Miyako Tanaka Price


Miyako was born in 1942 in Osaka, Japan during the war years. Since Japanese cities were bombing targets, Miyako and her mother moved outside of Osaka to her mother’s native country. Her father went off to fight in the Philippines while her grandparents and great grandparents stayed in Osaka. American B-29s bombed the house she was born in but fortunately no one was hurt.

Japanese culture was a strong current in the Tanaka household. As a child Miyako helped her father in his sushi restaurant. Her father taught tea ceremony and flower arranging in a teahouse in the family garden. Miyako held a teaching certificate in, and was a lifelong member, of Urasenke, a tea ceremony school centered in Kyoto.

Miyako’s love of Japanese culture included naginata, a martial art practiced primarily by women. Although all Japanese martial arts were banned during the Allied Occupation, naginata was allowed again in the 1950s and became a required physical education class for all women students at the university Miyako entered in 1961. In fact naginata was the only physical education instruction offered to women enrolled at Kansai University.

Miyako’s family was very liberal and encouraged her to study for professions few women considered at the time. Her grandfather wanted Miyako to be a medical doctor. Miyako’s father instead wanted a lawyer in the family so encouraged Miyako to study for a Master’s degree in law, which she eventually attained. Miyako was one of the few women students at the University. At Kansai University there were only about 100 female students in her freshman class of 3000 or 4000. In the law department, out of about 800 students, only 6 or 7 were women.

But Miyako’s heart was in naginata not law. Although all women students had to study naginata, up until then Kansai University was not producing many serious competitors at national competitions. In fact no one participated in the All Japan Naginata Federation national tournaments. Chiyoko Tokunaga was teaching naginata at the University and was instrumental in encouraging her students to compete. (Tokunaga Sensei later would receive national and imperial awards for her work promoting this unique cultural art form and is recognized as one of the founders of modern naginata.) Tokunaga Sensei and Miyako developed a close relationship over the years. In her biography Tokunaga Sensei, of the countless students she taught, singles out Miyako’s naginata skill and understanding as “marvelous.” It is accurate to say that Miyako’s knowledge of naginata was unsurpassed by anyone in her generation or since.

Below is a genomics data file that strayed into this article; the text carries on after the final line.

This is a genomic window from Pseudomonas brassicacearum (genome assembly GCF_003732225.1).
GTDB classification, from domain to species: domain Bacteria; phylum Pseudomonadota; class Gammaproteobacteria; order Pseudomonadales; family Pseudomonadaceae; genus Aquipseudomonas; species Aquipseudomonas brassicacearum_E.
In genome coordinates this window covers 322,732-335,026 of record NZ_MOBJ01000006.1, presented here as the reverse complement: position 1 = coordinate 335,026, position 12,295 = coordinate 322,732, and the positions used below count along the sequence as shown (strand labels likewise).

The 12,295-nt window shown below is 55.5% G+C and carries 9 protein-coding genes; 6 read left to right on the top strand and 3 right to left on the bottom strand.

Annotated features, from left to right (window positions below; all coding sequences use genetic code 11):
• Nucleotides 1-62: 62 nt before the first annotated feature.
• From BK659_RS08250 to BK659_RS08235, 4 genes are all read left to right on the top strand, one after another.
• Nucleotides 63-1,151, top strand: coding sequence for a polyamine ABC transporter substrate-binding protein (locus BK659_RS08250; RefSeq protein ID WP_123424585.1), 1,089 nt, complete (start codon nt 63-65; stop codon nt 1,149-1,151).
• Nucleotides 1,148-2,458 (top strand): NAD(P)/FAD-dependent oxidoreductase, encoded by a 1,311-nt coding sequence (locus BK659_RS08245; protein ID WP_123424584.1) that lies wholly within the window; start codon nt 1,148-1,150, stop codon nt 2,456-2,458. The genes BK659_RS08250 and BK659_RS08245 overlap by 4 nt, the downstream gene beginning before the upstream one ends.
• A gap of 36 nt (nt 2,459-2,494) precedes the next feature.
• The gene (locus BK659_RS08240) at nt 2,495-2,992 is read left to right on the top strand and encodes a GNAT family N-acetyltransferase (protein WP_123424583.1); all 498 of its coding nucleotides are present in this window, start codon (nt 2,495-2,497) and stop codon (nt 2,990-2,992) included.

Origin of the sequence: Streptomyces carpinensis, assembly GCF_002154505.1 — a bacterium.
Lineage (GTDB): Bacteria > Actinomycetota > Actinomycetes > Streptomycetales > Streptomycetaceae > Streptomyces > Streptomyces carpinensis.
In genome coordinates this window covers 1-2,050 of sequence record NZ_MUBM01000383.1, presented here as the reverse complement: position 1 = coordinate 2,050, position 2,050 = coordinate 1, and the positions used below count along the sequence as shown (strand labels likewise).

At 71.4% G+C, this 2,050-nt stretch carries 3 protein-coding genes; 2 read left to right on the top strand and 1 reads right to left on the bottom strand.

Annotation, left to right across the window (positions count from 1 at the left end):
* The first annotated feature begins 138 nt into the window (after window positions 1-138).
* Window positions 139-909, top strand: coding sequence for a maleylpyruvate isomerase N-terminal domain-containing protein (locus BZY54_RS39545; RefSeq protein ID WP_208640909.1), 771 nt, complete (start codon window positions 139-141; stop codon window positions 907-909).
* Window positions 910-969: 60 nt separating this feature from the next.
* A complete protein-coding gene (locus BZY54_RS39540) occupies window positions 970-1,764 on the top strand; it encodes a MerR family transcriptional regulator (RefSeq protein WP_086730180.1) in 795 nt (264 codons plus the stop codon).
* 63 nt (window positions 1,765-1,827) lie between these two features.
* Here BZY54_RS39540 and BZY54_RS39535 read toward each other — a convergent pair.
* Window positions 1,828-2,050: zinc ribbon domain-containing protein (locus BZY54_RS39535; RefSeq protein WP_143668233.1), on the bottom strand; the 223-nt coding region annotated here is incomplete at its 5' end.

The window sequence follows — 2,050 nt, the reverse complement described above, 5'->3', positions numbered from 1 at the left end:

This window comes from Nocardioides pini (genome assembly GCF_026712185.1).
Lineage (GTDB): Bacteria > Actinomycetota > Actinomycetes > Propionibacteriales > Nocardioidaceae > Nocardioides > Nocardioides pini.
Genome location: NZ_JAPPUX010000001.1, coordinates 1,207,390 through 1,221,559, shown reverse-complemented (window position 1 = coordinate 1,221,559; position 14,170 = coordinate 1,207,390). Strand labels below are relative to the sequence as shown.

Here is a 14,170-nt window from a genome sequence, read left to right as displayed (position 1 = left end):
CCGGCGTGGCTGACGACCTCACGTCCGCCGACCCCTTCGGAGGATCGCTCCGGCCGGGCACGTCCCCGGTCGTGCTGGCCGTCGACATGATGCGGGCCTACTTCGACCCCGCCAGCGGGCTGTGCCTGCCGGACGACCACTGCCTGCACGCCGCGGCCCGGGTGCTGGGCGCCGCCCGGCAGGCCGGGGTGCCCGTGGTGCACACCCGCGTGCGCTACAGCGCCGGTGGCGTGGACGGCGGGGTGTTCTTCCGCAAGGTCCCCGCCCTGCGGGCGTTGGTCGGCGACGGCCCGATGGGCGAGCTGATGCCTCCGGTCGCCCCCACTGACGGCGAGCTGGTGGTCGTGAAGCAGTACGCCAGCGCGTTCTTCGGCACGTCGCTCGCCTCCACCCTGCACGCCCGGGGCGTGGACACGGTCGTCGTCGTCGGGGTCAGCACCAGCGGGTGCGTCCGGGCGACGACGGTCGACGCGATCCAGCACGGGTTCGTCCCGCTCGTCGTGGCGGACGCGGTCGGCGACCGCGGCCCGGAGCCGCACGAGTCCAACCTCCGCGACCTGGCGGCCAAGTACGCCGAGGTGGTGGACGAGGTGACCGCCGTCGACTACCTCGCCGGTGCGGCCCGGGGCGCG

Miyako started the Kansai University Naginata Club in 1963. (She gave the introductory remarks at the 50th Anniversary celebration of the Club in Osaka in September 2013.) In 1979 the Japanese Ministry of Education sent Miyako to Southern California to teach naginata for a year. There Miyako met Steve Price through his friends Malyne and Alyne Hazard both accomplished martial artists in California.

Miyako and Steve married in the backyard of his parents in Whittier, California in 1984. Steve was living at the time in Oakland. Together they moved to El Cerrito, California. Miyako has taught both the modern and ancient forms of naginata, atarashi naginata and Tendo Ryu Naginatajustu, at the El Cerrito Community Center since 1989. She co-founded the Northern California Naginata Federation in 1990 and has served as President of the United States Naginata Federation.

She occasionally taught in Canada, The Netherlands, Sweden, Brazil, and various dojos across the United States. As a direct result of her dedication and unparalleled skills as an instructor, Miyako’s students have gone on to be national and international champions, teachers, and leaders in the naginata world.

In 2012 Miyako was awarded the highest ranking in naginata—hanshi—making her the highest ranked outside of Japan and one of less than 200 people to achieve this rank. She is survived by her husband, and her mother and two brothers in Osaka and a host of loving students, friends and extended family.

Condolence messages from around the world:

Thomas Rogers' slide show and interview with Miyako:

Martin Nobida's photos from the March 2014 tendoryu seminar:

United States Naginata Federation: